Chapter 1: re-formation and Reanimation.—1841.Actively accused of infidelity, on both sides of the Atlantic, Garrison restates his religious belief, but attends the closing sessions of the Chardon-Street Convention. He labors diligently in the field to revive the anti-slavery organization with Frederick Douglass at Nantucket, with N. P. Rogers in New Hampshire. He begins to entertain disunion views. Alienation and hostility of Isaac Knapp.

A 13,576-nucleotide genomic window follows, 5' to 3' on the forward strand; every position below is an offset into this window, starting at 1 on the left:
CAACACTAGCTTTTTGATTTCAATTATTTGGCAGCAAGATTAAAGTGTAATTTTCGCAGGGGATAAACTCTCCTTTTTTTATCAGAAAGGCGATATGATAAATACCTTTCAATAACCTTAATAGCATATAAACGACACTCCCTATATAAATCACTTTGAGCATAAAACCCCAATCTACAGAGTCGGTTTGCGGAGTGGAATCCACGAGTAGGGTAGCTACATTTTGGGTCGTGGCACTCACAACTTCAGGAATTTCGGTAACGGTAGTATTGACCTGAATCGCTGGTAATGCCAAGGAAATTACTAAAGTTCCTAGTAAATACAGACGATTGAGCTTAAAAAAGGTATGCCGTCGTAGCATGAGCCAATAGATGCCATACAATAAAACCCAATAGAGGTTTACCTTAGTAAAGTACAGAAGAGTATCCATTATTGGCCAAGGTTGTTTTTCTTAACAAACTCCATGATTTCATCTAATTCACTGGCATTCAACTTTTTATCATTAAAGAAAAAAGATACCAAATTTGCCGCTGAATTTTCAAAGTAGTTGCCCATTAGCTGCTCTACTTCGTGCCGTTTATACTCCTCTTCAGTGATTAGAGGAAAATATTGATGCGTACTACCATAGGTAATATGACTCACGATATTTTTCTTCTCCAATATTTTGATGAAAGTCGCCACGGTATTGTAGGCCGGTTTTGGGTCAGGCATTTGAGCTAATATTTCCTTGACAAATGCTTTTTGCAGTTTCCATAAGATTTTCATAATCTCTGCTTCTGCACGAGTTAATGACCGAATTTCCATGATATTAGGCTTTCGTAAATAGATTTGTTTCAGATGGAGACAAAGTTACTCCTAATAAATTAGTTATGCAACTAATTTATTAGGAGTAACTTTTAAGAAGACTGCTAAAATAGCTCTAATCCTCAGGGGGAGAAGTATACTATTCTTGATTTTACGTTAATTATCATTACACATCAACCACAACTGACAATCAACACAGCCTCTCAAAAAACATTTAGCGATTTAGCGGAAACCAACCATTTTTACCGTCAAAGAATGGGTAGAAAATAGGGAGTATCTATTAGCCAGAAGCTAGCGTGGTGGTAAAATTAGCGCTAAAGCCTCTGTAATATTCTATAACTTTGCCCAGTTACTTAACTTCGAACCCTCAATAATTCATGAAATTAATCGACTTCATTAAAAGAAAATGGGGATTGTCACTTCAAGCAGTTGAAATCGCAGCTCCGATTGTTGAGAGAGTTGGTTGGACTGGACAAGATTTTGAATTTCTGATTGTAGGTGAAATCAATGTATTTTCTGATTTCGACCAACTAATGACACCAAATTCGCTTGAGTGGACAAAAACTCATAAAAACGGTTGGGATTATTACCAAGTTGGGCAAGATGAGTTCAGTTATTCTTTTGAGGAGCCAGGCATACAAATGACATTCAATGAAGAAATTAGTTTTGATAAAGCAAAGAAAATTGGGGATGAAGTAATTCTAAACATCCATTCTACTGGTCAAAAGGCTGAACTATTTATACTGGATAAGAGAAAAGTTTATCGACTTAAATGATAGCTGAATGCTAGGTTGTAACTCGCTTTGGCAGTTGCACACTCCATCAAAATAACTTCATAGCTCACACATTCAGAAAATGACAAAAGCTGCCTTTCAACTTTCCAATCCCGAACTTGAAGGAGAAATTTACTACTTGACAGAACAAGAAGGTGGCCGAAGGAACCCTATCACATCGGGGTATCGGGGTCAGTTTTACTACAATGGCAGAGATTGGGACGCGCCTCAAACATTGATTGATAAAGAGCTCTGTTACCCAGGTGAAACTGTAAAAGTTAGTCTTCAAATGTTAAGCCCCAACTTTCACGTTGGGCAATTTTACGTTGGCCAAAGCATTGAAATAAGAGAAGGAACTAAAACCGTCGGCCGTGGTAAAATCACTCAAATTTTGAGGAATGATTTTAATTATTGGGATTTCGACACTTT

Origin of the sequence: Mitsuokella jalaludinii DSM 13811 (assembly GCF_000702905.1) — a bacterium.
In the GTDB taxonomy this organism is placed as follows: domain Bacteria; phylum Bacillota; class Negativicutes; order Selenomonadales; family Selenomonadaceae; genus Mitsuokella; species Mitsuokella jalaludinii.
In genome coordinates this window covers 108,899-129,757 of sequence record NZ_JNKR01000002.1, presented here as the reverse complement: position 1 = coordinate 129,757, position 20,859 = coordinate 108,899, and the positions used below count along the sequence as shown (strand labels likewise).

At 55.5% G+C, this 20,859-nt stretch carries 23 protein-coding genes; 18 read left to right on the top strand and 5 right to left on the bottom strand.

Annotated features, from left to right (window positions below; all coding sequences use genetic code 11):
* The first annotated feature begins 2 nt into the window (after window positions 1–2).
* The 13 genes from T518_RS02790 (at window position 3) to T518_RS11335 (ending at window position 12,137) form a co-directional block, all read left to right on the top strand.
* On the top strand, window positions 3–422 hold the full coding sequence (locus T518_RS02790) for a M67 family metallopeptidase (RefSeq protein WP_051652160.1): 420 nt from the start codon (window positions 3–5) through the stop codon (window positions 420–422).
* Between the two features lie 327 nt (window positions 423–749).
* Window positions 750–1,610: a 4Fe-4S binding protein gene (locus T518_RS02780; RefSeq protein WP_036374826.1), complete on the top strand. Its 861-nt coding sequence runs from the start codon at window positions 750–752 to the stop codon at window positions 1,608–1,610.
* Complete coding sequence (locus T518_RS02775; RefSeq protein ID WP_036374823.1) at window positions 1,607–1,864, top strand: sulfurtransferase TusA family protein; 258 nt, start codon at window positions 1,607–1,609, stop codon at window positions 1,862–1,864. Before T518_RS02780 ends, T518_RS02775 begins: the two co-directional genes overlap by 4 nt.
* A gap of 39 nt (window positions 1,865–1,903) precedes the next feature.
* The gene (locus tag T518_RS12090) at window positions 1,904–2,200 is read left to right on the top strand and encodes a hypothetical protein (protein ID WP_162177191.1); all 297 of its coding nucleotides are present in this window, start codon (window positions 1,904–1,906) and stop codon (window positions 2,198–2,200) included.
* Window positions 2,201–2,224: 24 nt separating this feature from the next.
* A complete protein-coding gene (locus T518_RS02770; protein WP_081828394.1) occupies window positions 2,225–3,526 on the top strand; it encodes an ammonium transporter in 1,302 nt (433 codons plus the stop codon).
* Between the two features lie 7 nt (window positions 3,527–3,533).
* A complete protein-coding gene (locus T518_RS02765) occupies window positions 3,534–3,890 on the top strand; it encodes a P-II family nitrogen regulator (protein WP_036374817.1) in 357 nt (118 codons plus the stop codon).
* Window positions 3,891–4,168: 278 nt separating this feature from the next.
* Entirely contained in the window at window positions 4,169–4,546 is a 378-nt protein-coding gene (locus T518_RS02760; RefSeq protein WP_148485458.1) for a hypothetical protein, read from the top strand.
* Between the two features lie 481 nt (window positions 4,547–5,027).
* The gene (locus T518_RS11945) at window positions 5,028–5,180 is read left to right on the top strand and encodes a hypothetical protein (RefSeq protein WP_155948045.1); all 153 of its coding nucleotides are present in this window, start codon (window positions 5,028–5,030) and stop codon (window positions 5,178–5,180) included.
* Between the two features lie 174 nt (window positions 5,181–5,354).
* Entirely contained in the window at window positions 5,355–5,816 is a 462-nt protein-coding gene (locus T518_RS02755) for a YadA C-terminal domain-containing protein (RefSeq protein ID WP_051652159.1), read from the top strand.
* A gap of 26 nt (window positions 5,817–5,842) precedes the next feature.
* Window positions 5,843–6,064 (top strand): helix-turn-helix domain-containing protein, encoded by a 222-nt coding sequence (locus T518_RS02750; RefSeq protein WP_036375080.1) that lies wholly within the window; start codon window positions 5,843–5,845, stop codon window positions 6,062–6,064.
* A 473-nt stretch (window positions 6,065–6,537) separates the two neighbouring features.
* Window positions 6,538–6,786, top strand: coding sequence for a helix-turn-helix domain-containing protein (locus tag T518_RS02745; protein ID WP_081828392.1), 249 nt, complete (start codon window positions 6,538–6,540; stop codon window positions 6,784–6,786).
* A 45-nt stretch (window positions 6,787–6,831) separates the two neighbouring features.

If a man's reputation were his life, the scene of this biography would now properly shift once more to England. Collins's mission to raise funds for the support1 of the Standard encountered the obstacles for which Mr. Garrison had prepared him “in consequence of the introduction of the new-organization spirit . . . in England,” Ante, 2.417. in connection with and as a sequel to the World's2 Convention. The defence of the old organization was imposed upon him from the start, and this, of course, involved a special vindication of its leader—a task made doubly difficult after Colver's slanders had been3 industriously put in circulation under the official cover of the4 Executive Committee of the British and Foreign Anti-Slavery Society. ‘The Sabbath [Chardon-Street] Convention,’ wrote Collins to Mr. Garrison, from Ipswich, the home of Clarkson, on January 1, 1841, “has completely changed the issue. Woman's rights and non-governmentism are quite respectable when compared to your religious views.” Ms. In a recent interview, procured with much difficulty, and only in an unofficial capacity, with